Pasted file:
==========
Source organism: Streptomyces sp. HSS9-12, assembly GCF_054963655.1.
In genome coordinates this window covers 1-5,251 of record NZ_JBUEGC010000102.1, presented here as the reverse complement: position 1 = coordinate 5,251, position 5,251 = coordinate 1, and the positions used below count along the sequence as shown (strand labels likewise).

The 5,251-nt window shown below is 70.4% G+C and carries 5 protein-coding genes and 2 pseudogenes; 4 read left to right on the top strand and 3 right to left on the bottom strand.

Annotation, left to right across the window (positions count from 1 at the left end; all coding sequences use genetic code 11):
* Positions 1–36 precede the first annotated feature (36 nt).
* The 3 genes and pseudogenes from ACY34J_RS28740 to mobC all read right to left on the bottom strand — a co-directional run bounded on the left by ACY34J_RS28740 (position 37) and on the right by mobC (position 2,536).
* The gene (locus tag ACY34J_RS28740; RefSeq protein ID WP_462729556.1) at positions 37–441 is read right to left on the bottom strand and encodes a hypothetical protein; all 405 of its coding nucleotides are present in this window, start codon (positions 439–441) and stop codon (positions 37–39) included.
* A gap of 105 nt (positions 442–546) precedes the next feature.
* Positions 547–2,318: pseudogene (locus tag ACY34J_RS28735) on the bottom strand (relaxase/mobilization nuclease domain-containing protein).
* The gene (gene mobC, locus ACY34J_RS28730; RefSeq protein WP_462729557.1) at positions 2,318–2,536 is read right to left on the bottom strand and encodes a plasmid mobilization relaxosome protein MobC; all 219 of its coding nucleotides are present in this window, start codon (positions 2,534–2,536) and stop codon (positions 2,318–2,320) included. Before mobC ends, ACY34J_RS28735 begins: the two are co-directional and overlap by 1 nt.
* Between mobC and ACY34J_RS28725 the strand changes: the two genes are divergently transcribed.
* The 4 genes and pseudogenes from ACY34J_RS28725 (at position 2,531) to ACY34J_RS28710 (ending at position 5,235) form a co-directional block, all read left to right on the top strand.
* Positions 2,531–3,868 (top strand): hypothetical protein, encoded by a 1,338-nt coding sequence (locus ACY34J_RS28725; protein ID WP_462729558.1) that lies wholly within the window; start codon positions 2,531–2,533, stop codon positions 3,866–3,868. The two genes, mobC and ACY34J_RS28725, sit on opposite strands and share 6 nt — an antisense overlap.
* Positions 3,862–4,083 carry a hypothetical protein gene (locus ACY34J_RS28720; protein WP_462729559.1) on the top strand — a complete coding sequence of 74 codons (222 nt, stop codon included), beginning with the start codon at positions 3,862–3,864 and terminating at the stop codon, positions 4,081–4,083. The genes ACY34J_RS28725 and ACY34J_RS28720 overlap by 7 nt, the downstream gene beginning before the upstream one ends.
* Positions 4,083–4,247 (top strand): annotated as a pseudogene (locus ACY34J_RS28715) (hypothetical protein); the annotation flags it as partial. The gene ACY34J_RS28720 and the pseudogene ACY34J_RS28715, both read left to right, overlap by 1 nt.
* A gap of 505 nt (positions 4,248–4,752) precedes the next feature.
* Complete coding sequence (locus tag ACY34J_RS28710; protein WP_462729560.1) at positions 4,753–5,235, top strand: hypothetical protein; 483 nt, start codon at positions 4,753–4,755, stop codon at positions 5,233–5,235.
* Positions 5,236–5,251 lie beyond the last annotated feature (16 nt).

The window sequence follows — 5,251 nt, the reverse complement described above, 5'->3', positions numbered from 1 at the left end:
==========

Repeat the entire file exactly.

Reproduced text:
Source organism: Streptomyces sp. HSS9-12, assembly GCF_054963655.1.
In genome coordinates this window covers 1-5,251 of record NZ_JBUEGC010000102.1, presented here as the reverse complement: position 1 = coordinate 5,251, position 5,251 = coordinate 1, and the positions used below count along the sequence as shown (strand labels likewise).

The 5,251-nt window shown below is 70.4% G+C and carries 5 protein-coding genes and 2 pseudogenes; 4 read left to right on the top strand and 3 right to left on the bottom strand.

Annotation, left to right across the window (positions count from 1 at the left end; all coding sequences use genetic code 11):
* Positions 1–36 precede the first annotated feature (36 nt).
* The 3 genes and pseudogenes from ACY34J_RS28740 to mobC all read right to left on the bottom strand — a co-directional run bounded on the left by ACY34J_RS28740 (position 37) and on the right by mobC (position 2,536).
* The gene (locus tag ACY34J_RS28740; RefSeq protein ID WP_462729556.1) at positions 37–441 is read right to left on the bottom strand and encodes a hypothetical protein; all 405 of its coding nucleotides are present in this window, start codon (positions 439–441) and stop codon (positions 37–39) included.
* A gap of 105 nt (positions 442–546) precedes the next feature.
* Positions 547–2,318: pseudogene (locus tag ACY34J_RS28735) on the bottom strand (relaxase/mobilization nuclease domain-containing protein).
* The gene (gene mobC, locus ACY34J_RS28730; RefSeq protein WP_462729557.1) at positions 2,318–2,536 is read right to left on the bottom strand and encodes a plasmid mobilization relaxosome protein MobC; all 219 of its coding nucleotides are present in this window, start codon (positions 2,534–2,536) and stop codon (positions 2,318–2,320) included. Before mobC ends, ACY34J_RS28735 begins: the two are co-directional and overlap by 1 nt.
* Between mobC and ACY34J_RS28725 the strand changes: the two genes are divergently transcribed.
* The 4 genes and pseudogenes from ACY34J_RS28725 (at position 2,531) to ACY34J_RS28710 (ending at position 5,235) form a co-directional block, all read left to right on the top strand.
* Positions 2,531–3,868 (top strand): hypothetical protein, encoded by a 1,338-nt coding sequence (locus ACY34J_RS28725; protein ID WP_462729558.1) that lies wholly within the window; start codon positions 2,531–2,533, stop codon positions 3,866–3,868. The two genes, mobC and ACY34J_RS28725, sit on opposite strands and share 6 nt — an antisense overlap.
* Positions 3,862–4,083 carry a hypothetical protein gene (locus ACY34J_RS28720; protein WP_462729559.1) on the top strand — a complete coding sequence of 74 codons (222 nt, stop codon included), beginning with the start codon at positions 3,862–3,864 and terminating at the stop codon, positions 4,081–4,083. The genes ACY34J_RS28725 and ACY34J_RS28720 overlap by 7 nt, the downstream gene beginning before the upstream one ends.
* Positions 4,083–4,247 (top strand): annotated as a pseudogene (locus ACY34J_RS28715) (hypothetical protein); the annotation flags it as partial. The gene ACY34J_RS28720 and the pseudogene ACY34J_RS28715, both read left to right, overlap by 1 nt.
* A gap of 505 nt (positions 4,248–4,752) precedes the next feature.
* Complete coding sequence (locus tag ACY34J_RS28710; protein WP_462729560.1) at positions 4,753–5,235, top strand: hypothetical protein; 483 nt, start codon at positions 4,753–4,755, stop codon at positions 5,233–5,235.
* Positions 5,236–5,251 lie beyond the last annotated feature (16 nt).

The window sequence follows — 5,251 nt, the reverse complement described above, 5'->3', positions numbered from 1 at the left end: